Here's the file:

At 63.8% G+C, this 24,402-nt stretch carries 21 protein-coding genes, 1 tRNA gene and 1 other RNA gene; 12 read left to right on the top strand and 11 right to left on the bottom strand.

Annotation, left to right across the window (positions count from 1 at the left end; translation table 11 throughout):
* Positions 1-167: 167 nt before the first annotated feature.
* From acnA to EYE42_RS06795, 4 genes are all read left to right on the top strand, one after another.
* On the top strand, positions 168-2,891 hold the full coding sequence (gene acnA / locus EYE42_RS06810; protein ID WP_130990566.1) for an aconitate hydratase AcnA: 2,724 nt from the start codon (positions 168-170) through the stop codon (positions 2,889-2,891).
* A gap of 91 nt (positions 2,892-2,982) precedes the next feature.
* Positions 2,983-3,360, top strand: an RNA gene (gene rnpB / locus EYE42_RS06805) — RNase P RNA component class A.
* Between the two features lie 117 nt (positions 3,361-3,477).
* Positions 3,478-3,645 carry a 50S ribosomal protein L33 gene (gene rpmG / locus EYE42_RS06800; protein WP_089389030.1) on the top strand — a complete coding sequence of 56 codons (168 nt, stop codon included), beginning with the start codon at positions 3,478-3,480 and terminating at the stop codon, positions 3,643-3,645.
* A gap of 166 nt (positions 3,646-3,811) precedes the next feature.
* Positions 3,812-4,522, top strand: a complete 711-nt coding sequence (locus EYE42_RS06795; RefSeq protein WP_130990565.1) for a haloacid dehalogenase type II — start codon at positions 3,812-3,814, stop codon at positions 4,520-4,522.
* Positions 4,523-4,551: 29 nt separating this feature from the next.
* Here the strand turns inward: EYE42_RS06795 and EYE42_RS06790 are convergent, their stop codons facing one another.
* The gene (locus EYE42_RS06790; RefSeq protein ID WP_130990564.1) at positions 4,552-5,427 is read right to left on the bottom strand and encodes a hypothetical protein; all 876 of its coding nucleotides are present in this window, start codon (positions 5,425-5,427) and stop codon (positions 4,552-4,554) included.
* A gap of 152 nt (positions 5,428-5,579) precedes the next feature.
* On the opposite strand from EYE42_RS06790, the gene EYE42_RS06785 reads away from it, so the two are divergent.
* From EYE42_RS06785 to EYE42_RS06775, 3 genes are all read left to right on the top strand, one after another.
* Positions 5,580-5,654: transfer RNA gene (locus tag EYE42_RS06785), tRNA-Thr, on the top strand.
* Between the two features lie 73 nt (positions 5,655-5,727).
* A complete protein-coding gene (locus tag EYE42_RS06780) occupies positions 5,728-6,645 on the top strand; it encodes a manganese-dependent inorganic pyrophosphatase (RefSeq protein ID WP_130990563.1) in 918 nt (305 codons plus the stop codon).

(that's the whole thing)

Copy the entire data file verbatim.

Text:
At 63.8% G+C, this 24,402-nt stretch carries 21 protein-coding genes, 1 tRNA gene and 1 other RNA gene; 12 read left to right on the top strand and 11 right to left on the bottom strand.

Annotation, left to right across the window (positions count from 1 at the left end; translation table 11 throughout):
* Positions 1-167: 167 nt before the first annotated feature.
* From acnA to EYE42_RS06795, 4 genes are all read left to right on the top strand, one after another.
* On the top strand, positions 168-2,891 hold the full coding sequence (gene acnA / locus EYE42_RS06810; protein ID WP_130990566.1) for an aconitate hydratase AcnA: 2,724 nt from the start codon (positions 168-170) through the stop codon (positions 2,889-2,891).
* A gap of 91 nt (positions 2,892-2,982) precedes the next feature.
* Positions 2,983-3,360, top strand: an RNA gene (gene rnpB / locus EYE42_RS06805) — RNase P RNA component class A.
* Between the two features lie 117 nt (positions 3,361-3,477).
* Positions 3,478-3,645 carry a 50S ribosomal protein L33 gene (gene rpmG / locus EYE42_RS06800; protein WP_089389030.1) on the top strand — a complete coding sequence of 56 codons (168 nt, stop codon included), beginning with the start codon at positions 3,478-3,480 and terminating at the stop codon, positions 3,643-3,645.
* A gap of 166 nt (positions 3,646-3,811) precedes the next feature.
* Positions 3,812-4,522, top strand: a complete 711-nt coding sequence (locus EYE42_RS06795; RefSeq protein WP_130990565.1) for a haloacid dehalogenase type II — start codon at positions 3,812-3,814, stop codon at positions 4,520-4,522.
* Positions 4,523-4,551: 29 nt separating this feature from the next.
* Here the strand turns inward: EYE42_RS06795 and EYE42_RS06790 are convergent, their stop codons facing one another.
* The gene (locus EYE42_RS06790; RefSeq protein ID WP_130990564.1) at positions 4,552-5,427 is read right to left on the bottom strand and encodes a hypothetical protein; all 876 of its coding nucleotides are present in this window, start codon (positions 5,425-5,427) and stop codon (positions 4,552-4,554) included.
* A gap of 152 nt (positions 5,428-5,579) precedes the next feature.
* On the opposite strand from EYE42_RS06790, the gene EYE42_RS06785 reads away from it, so the two are divergent.
* From EYE42_RS06785 to EYE42_RS06775, 3 genes are all read left to right on the top strand, one after another.
* Positions 5,580-5,654: transfer RNA gene (locus tag EYE42_RS06785), tRNA-Thr, on the top strand.
* Between the two features lie 73 nt (positions 5,655-5,727).
* A complete protein-coding gene (locus tag EYE42_RS06780) occupies positions 5,728-6,645 on the top strand; it encodes a manganese-dependent inorganic pyrophosphatase (RefSeq protein ID WP_130990563.1) in 918 nt (305 codons plus the stop codon).